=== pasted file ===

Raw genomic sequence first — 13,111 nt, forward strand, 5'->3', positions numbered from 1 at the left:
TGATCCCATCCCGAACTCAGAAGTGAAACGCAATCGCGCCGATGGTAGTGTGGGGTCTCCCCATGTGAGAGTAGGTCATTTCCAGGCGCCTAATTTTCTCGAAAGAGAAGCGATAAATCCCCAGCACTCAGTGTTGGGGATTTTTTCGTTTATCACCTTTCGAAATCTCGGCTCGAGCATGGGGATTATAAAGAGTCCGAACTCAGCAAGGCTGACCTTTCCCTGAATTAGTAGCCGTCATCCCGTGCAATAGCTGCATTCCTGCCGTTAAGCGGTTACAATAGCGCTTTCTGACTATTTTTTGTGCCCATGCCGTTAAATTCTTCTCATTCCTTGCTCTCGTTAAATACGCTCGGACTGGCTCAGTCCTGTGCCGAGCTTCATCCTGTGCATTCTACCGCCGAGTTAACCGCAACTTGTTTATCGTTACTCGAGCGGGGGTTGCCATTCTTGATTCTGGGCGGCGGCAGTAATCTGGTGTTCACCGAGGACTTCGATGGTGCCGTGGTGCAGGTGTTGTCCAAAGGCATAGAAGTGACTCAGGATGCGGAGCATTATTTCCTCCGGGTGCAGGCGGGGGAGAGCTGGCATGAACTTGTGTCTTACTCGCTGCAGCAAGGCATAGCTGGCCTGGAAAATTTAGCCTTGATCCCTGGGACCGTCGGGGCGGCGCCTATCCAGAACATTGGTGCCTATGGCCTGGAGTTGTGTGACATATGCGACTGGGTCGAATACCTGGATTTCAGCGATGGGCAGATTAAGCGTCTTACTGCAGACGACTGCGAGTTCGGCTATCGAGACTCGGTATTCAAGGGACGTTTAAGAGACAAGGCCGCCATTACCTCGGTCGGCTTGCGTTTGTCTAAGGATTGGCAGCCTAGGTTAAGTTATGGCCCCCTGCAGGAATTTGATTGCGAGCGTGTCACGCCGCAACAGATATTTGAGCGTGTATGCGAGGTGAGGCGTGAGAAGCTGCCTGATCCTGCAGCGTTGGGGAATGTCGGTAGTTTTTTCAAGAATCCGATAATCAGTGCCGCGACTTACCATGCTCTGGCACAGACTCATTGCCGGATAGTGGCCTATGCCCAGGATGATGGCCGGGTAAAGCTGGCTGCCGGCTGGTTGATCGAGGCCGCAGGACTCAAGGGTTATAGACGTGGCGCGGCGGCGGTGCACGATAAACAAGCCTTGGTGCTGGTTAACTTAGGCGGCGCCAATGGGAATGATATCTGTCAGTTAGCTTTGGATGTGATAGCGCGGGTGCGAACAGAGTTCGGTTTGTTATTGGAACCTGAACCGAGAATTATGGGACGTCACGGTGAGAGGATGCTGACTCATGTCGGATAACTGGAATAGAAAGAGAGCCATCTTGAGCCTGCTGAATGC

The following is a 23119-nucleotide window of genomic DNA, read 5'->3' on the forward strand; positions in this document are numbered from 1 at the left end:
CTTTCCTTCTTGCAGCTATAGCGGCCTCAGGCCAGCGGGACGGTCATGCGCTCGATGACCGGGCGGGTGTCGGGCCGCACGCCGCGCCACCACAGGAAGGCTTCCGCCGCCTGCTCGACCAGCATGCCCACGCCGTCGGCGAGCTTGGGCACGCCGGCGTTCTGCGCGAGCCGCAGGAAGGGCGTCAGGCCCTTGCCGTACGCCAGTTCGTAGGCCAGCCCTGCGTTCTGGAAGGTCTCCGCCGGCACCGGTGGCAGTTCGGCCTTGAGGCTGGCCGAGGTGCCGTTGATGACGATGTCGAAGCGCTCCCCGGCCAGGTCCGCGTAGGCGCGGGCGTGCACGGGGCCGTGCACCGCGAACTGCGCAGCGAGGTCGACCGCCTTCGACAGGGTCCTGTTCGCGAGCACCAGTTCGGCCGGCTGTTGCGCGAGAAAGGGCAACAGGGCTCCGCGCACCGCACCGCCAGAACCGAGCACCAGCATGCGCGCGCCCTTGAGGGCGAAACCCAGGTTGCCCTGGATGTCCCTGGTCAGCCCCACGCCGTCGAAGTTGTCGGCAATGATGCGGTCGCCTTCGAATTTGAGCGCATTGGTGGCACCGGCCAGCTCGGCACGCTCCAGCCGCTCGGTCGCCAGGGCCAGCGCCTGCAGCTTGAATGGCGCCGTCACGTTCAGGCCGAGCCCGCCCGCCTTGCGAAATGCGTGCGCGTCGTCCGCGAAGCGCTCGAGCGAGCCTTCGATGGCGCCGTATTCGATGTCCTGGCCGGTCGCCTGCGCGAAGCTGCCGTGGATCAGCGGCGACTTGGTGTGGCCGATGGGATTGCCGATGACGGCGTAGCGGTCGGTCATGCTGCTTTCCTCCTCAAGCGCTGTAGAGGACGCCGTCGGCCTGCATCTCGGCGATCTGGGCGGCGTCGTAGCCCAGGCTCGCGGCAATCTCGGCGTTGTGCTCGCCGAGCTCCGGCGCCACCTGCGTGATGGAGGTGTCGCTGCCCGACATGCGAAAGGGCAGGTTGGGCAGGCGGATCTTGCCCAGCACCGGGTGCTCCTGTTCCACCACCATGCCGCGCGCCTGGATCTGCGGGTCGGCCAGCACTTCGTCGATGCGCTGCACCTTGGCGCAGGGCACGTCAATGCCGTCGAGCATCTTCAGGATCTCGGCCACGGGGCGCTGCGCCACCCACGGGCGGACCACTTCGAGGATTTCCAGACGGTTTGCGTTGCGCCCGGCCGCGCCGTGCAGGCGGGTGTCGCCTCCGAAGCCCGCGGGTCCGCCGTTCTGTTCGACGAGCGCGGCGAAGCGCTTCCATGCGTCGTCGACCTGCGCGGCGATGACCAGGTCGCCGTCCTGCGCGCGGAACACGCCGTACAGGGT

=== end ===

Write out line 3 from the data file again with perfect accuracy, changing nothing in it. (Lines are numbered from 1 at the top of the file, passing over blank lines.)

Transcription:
The following is a 23119-nucleotide window of genomic DNA, read 5'->3' on the forward strand; positions in this document are numbered from 1 at the left end: